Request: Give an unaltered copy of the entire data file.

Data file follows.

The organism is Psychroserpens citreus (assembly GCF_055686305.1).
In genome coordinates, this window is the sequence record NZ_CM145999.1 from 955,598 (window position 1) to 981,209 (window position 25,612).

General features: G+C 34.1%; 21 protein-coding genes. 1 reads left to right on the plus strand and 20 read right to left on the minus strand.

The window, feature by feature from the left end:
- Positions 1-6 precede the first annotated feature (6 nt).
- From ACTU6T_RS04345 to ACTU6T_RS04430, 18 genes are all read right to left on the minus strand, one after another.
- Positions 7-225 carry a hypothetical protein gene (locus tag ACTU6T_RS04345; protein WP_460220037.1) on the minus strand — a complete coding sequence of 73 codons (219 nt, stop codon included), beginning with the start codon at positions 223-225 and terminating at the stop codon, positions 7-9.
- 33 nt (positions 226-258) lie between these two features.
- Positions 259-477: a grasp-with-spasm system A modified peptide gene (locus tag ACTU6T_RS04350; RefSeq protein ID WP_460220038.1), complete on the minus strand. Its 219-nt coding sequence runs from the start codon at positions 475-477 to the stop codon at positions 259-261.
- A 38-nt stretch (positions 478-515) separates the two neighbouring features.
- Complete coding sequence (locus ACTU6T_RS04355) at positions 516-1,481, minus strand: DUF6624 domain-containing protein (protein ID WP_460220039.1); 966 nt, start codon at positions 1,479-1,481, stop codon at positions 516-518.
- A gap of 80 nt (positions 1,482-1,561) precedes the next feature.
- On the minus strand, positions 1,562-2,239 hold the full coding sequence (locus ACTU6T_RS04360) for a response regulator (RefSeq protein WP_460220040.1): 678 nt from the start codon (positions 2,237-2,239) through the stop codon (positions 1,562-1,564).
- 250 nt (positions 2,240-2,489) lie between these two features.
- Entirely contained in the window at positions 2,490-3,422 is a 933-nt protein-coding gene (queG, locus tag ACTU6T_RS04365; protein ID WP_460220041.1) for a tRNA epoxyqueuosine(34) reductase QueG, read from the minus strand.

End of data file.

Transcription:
The organism is Psychroserpens citreus (assembly GCF_055686305.1).
In genome coordinates, this window is the sequence record NZ_CM145999.1 from 955,598 (window position 1) to 981,209 (window position 25,612).

General features: G+C 34.1%; 21 protein-coding genes. 1 reads left to right on the plus strand and 20 read right to left on the minus strand.

The window, feature by feature from the left end:
- Positions 1-6 precede the first annotated feature (6 nt).
- From ACTU6T_RS04345 to ACTU6T_RS04430, 18 genes are all read right to left on the minus strand, one after another.
- Positions 7-225 carry a hypothetical protein gene (locus tag ACTU6T_RS04345; protein WP_460220037.1) on the minus strand — a complete coding sequence of 73 codons (219 nt, stop codon included), beginning with the start codon at positions 223-225 and terminating at the stop codon, positions 7-9.
- 33 nt (positions 226-258) lie between these two features.
- Positions 259-477: a grasp-with-spasm system A modified peptide gene (locus tag ACTU6T_RS04350; RefSeq protein ID WP_460220038.1), complete on the minus strand. Its 219-nt coding sequence runs from the start codon at positions 475-477 to the stop codon at positions 259-261.
- A 38-nt stretch (positions 478-515) separates the two neighbouring features.
- Complete coding sequence (locus ACTU6T_RS04355) at positions 516-1,481, minus strand: DUF6624 domain-containing protein (protein ID WP_460220039.1); 966 nt, start codon at positions 1,479-1,481, stop codon at positions 516-518.
- A gap of 80 nt (positions 1,482-1,561) precedes the next feature.
- On the minus strand, positions 1,562-2,239 hold the full coding sequence (locus ACTU6T_RS04360) for a response regulator (RefSeq protein WP_460220040.1): 678 nt from the start codon (positions 2,237-2,239) through the stop codon (positions 1,562-1,564).
- 250 nt (positions 2,240-2,489) lie between these two features.
- Entirely contained in the window at positions 2,490-3,422 is a 933-nt protein-coding gene (queG, locus tag ACTU6T_RS04365; protein ID WP_460220041.1) for a tRNA epoxyqueuosine(34) reductase QueG, read from the minus strand.